Cancer has no respect for age, color, caste or creed; it affects people globally and the rates are going up every year. There is no organ in the human physiology that is immune to cancer formation and blood is no less. Blood cancer is an umbrella term used to describe the rapidly multiplying cancerous white blood cells which can focus their attack on any aspect of the human circulatory system, the lymphatic system as well as the bone marrow.
In normal individuals, it’s the white blood cells that fight infection, but in cancerous conditions, these abnormal white blood cells aren’t able to fight any infection or inflammatory condition and in fact go on to further impair the production of red blood cells and platelets in the bone marrow.
There are three basic types of blood cancers, i.e., leukemia, lymphoma and myeloma; each of these types have various variations as well.
This causes production of abnormal immature white blood cells from over-stimulation of the bone marrow; the process clogs up the system in such a way that red blood cell and platelet production is greatly impaired. These abnormal white blood cells cannot fight any infection. Leukemia can set in two ways, as acute leukemia – which comes on suddenly and needs to be treated as early as possible; the other type is chronic leukemia which develops slowly over a period of months or even years.
Leukemia can be classification into four main types:
- Acute myeloid leukemia (AML) – Most common type.
- Acute lymphoblastic leukemia (ALL) – Most common in children.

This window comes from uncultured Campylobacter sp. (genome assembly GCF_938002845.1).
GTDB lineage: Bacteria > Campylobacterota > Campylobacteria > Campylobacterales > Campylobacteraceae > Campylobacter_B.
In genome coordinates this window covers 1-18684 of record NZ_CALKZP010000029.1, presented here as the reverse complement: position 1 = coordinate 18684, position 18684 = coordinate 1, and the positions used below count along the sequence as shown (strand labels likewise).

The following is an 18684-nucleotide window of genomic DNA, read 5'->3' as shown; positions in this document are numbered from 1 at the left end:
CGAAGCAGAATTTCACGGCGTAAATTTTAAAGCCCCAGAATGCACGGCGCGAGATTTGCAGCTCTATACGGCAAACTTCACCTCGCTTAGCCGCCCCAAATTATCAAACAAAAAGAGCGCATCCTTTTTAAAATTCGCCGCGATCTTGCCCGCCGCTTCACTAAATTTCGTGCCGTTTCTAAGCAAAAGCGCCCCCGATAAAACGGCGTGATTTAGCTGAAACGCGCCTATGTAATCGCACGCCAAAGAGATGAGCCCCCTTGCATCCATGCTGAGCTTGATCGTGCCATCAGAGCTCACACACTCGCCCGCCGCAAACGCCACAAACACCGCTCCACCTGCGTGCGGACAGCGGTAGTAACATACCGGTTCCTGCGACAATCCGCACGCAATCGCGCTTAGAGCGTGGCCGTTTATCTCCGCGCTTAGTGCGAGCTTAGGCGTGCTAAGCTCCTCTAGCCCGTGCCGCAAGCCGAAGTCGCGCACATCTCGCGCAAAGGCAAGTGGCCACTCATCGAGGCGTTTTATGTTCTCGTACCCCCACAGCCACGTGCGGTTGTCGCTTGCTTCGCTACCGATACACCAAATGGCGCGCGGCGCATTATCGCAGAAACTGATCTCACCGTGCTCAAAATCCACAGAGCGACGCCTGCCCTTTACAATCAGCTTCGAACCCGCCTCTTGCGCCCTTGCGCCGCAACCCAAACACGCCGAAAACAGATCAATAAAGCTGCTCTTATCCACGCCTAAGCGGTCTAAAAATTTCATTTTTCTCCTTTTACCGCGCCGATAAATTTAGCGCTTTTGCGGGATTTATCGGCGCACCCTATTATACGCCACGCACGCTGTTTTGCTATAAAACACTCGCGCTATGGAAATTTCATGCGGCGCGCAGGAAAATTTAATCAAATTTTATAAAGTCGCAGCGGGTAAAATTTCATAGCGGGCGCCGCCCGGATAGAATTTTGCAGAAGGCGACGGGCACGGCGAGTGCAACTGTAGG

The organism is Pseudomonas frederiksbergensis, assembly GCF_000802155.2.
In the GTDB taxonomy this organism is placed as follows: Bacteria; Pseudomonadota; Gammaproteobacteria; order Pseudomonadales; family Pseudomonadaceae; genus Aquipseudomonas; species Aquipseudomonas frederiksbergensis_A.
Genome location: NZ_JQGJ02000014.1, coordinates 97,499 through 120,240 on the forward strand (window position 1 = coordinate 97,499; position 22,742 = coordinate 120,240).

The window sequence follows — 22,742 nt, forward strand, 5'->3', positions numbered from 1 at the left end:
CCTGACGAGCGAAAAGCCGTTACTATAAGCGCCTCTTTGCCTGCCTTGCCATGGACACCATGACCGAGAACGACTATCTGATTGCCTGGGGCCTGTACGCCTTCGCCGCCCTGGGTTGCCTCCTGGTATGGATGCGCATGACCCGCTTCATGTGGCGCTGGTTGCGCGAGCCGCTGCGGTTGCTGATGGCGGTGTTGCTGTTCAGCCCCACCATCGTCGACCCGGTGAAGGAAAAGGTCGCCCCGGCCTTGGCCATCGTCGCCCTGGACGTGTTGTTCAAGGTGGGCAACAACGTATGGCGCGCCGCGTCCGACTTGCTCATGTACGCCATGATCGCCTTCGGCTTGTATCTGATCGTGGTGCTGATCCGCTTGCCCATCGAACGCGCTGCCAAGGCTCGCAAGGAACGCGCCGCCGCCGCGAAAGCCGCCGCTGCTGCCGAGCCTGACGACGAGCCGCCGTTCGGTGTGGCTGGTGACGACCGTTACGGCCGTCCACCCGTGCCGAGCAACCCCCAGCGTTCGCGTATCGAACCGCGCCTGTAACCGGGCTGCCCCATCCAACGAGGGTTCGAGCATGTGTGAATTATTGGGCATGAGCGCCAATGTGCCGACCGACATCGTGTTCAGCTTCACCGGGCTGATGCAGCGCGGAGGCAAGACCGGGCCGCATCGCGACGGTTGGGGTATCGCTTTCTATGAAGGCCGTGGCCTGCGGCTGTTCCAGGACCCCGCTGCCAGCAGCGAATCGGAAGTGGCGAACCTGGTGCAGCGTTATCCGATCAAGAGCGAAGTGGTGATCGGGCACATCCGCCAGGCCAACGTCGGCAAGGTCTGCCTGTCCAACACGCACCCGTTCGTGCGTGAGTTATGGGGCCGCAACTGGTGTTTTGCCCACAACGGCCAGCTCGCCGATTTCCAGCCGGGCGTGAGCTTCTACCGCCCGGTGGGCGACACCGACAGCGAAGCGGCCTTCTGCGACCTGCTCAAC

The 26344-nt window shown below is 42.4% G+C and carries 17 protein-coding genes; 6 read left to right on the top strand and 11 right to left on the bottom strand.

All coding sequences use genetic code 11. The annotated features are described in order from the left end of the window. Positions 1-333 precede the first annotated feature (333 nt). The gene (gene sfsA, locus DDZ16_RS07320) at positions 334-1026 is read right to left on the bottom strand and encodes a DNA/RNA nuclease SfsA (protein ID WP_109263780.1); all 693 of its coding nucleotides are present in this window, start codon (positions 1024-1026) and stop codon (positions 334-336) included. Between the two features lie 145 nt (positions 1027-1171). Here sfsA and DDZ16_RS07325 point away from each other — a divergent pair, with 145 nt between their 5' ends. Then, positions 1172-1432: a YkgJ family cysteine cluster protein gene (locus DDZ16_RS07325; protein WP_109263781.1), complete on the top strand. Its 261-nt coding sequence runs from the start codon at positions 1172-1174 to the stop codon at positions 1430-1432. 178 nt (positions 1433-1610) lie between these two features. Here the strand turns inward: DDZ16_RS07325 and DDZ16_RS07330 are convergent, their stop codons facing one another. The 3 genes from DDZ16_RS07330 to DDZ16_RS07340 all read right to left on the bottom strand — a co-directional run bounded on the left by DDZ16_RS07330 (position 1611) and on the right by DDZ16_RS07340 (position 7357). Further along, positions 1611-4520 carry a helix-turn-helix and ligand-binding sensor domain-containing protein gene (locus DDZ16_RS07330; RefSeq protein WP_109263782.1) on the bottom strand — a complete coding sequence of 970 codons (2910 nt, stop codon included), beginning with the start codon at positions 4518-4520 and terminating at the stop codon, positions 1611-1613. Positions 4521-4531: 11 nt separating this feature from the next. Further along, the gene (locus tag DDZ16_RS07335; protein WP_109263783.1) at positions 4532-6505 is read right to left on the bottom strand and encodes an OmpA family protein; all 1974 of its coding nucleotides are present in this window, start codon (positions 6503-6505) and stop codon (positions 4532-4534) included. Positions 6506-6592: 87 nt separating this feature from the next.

- Chronic myeloid leukemia (CML) – A very rare form.
- Chronic lymphocytic leukemia (CLL) – Rare in those below 40 years.
This type of blood cancer affects the lymphatic system that provides the immune cells to fight infection and inflammation. Lymphocytes are the main type of white blood cells that are active in fighting infection and a lymphoma results in rapid multiplication of these cells leading to collection of abnormal lymphocytes within the lymph nodes and other tissues such as bone marrow, blood and spleen. There are two main types of lymphomas:
- Non-Hodgkin lymphoma – It’s more common in older people.
- Hodgkin lymphoma – It’s very rare and occurs in young and older adults.
Also known as multiple myeloma, this is cancer of the plasma cells, which are a type of white blood cells that fight diseases by producing specific antibodies to them. In myeloma, the bone marrow gets flooded with abnormal plasma cells that prevent it from triggering an immune response. The risk for multiple myeloma increases with age with a majority occurring after the age of 70 years.
Myelodysplastic Syndromes (MDS)
This is a group of blood disorders whereby the bone marrow isn’t producing the right amounts of blood cells, thus leading to the person feeling very tired, weak and bruising and bleeding very easily. It’s a rare condition that can sometimes progress to myeloid leukemia and mainly affects older people.